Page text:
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Patrick puts funding behind leaders of tomorrow

Gov. Deval Patrick thanks Monique Bank (far right in grey shirt) for her introduction at the governor's appearance at the Dunbar Community Center in Springfield on Thursday. Reminder Publications photo by G. Michael Dobbs
By G. Michael Dobbs

Managing Editor

SPRINGFIELD Gov. Deval Patrick told a group of young people at the Dunbar Community Center on Thursday that his first job was at age 11 when he sold sno-cones. Patrick having a paper route, being a bus boy and operating a metal lathe followed that job.

The governor's point, though, wasn't to share with the audience his working class background, but to explain why the work experience is so important and that his administration has increased funding for YouthWorks summer job program by more than $140,000.

Springfield will receive just over $500,000. Adding in the allocations to Holyoke and Chicopee, the amount for the three cities is $767,322.

The Regional Employment Board (REB) will once again administer a summer jobs campaign in Hampden County that will employ as many as 1,000 low-income youth in the three cities.

According to information from the Patrick Administration, the statewide percentage of teens in the labor force has declined from 57 percent in 1999 to 48 percent in 2006 and the employment rate of teens has declined form 53 percent in 1999 to 39 percent in 2006. The percentages are larger in urban areas and among low-income families.

The YouthWorks program helps employers pay for the wages of these summer employees. The REB will be making a formal announcement about this year's program at news conference on May 22.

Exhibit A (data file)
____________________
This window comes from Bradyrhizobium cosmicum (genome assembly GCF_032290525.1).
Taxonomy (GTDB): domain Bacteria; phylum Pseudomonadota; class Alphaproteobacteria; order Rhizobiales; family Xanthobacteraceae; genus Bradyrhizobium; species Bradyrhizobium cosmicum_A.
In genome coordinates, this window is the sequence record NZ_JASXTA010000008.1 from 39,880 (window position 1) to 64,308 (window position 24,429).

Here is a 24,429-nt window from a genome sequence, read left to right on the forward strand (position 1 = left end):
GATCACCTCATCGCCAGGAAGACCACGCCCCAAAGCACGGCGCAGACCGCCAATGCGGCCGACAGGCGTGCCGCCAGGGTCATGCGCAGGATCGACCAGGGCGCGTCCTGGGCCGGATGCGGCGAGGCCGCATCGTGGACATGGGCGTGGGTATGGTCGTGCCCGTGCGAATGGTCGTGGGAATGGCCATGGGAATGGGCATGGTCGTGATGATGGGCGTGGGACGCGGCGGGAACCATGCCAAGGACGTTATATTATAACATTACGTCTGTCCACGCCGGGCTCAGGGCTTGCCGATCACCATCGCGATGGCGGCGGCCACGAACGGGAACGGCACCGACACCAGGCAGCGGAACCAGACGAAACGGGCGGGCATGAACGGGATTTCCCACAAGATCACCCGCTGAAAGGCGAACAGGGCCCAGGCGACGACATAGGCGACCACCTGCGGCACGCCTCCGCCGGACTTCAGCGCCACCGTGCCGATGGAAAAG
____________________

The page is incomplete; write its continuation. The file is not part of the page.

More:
Patrick has asked for a $2.5 million increase for more youth job funding in his FY09 budget.

Patrick told the young audience that having a job meant for him living up to the expectations of the adults with whom he worked.

"I, as your governor, have high expectations of you," he said. "The only one limitation on your horizon is you."

Patrick said he didn't want to deliver a speech but to have a conversation instead and the students at Dunbar had prepared questions for him. Dunbar Executive Director Cherylyn Hatchett told the audience the governor was going to try to "pass the Dunbar Community Center MCAS."

Although there were several questions about what is was like to be governor "No two days are alike" and who he was supporting for president Sen. Barack Obama many of the questions were about work opportunities for teens.

One teen asked that if a young person's job was helping to support his or her family, shouldn't that young employee be compensated at a rate higher than minimum wage?

Patrick said he understood the question and explained much of the issue of a pay scale rests in the demands of the market place rather than the value of the work. He mentioned teaching as an example of this situation. He added that work in itself has value whether it is paid or not because of the discipline it brings to a person.

One teen asked if the work rules could be lowered so employers could hire 12-year-olds. Patrick explained those laws are in effect to prevent the exploitation of children that was common in the 19th and early 20th centuries.

Patrick replied to a question about funding for more hours for community centers that the Shannon Grant money the city receives to combat gang violence could be used for that purpose.

Springfield Mayor Domenic Sarno said that summer jobs for youths are part of a comprehensive attack on crime and other social problems.

"This administration, Gov. Patrick's, gets it," Sarno asserted.